Round Rock's Holman stresses relationships
Triple-A pitching coach helping young, old pitchers have impact in Majors
ROUND ROCK, Texas -- Triple-A Round Rock pitching coach Brad Holman isn't the same dexterous player he was in high school, but style points aren't his goal in this game anymore.
He hit the field five hours before the first pitch Friday with three of his pitchers -- long before the groundskeepers were setting up for batting practice. They formed a circle in left field and played with one ball for about 45 minutes using anything but their hands.
The game is hacky sack. Holman has played the game since he roamed the halls at Wichita North High School in Wichita, Kan., with an NFL Hall of Famer named Barry Sanders. No, this game won't improve a pitcher's delivery or increase his velocity, but Holman seeks to complete two objectives in the leisure: break a sweat and build relationships.
"There's no better way to get to know guys than non-related baseball activities," Holman said. "It gets us away from the monotony."
In his fifth season in the Rangers organization, Holman's approach revolves around his relationship with his pitchers to complement his vast knowledge behind the mechanics of pitching. His philosophy has helped the development of some of the Rangers' arms, both young and old. They've all been able to contribute in a season battered with pitching injuries.
"He cares," Rangers pitching coach Mike Maddux said. "He takes a lot of pride in what he does and understands the mechanics of the delivery. He's a big man with an even bigger heart. He has accelerated a lot of guys' development to get to the big leagues."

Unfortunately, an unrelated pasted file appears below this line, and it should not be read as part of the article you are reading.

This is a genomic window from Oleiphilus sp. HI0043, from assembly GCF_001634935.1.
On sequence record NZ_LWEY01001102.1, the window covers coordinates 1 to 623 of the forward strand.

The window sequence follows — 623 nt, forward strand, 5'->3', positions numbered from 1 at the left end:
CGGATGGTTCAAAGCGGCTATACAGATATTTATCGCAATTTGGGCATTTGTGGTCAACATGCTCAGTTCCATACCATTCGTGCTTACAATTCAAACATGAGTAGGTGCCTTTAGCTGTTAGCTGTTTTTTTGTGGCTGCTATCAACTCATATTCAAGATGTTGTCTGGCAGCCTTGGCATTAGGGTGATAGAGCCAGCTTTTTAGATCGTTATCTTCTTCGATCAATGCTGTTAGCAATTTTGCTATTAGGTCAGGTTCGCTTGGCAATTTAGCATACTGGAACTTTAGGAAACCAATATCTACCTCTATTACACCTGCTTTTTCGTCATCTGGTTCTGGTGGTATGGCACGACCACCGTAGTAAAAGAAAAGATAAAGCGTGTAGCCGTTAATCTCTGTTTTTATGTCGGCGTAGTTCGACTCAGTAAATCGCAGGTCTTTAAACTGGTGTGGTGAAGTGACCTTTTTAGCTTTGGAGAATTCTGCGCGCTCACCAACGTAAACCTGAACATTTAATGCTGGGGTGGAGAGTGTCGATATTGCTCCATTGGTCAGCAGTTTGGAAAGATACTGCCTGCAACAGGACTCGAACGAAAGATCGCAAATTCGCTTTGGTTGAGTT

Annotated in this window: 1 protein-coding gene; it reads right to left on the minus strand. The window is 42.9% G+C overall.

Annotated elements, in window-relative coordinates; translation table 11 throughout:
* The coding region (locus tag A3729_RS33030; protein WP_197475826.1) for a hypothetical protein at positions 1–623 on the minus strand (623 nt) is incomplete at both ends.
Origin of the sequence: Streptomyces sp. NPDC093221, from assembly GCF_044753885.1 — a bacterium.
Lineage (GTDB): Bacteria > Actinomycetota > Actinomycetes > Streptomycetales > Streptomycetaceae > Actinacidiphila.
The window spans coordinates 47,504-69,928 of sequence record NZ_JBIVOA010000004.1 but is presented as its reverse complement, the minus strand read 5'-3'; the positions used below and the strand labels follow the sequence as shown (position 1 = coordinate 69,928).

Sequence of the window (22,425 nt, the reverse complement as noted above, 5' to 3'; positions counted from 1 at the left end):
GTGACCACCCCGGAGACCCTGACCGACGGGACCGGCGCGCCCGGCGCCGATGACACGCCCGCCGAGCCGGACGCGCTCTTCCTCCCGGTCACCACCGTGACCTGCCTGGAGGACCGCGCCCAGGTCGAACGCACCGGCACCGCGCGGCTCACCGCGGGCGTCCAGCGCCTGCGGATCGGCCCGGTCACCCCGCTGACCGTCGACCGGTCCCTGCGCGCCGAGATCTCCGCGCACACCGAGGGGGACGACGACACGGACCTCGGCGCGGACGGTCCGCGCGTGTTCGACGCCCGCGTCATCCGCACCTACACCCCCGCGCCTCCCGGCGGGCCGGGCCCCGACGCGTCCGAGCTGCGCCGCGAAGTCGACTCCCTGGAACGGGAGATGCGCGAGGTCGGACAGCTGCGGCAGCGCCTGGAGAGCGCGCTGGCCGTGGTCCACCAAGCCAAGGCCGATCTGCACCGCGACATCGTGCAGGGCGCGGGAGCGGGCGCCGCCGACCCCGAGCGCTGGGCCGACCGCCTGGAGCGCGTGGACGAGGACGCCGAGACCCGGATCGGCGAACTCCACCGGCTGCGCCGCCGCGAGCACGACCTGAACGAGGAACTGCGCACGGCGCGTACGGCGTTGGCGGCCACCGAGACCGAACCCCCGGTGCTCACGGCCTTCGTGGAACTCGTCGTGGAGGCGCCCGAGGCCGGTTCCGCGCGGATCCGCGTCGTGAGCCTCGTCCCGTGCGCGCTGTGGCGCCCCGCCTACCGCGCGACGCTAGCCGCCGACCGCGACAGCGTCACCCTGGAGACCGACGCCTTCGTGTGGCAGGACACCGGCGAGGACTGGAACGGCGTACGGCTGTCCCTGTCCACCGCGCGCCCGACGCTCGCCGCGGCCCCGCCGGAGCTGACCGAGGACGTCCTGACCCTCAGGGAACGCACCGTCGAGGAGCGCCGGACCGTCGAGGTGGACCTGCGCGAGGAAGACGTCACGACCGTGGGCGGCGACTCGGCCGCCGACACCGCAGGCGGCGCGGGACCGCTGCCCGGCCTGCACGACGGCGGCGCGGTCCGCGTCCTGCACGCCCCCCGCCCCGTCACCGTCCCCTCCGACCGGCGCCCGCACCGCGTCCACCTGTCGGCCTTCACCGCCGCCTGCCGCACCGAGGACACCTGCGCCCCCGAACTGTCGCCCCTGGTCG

The Rangers got solid starts last weekend against the Cardinals from Nick Tepesch and Martin Perez, who both worked under Holman. Tepesch spent a season in High-A Myrtle Beach last year with Holman. He made the rotation as the fifth starter coming out of Spring Training and allowed just a run on four hits in 5 2/3 innings Sunday.
"In the way I explain things, it's not necessarily simple; it's just logical," Holman said. "Once they understand it, they can feel it. The inevitable goal is for them to repeat the feeling and not have to be mechanical, or thought out, as they throw the pitch."
Holman jumped up to Triple-A this season, where he helped Perez post a 5-1 record with a 1.75 ERA. Perez allowed two runs on five hits in seven innings when he was called up by the Rangers to pitch Saturday.
"[Holman] really helped me a lot," Perez said. "He talked to me about slowing down when things get rough. Don't be too quick, step back and take a deep breath. He worked with me on my mechanics, talking about my footwork and keeping my head straight when I deliver the ball. He's really good."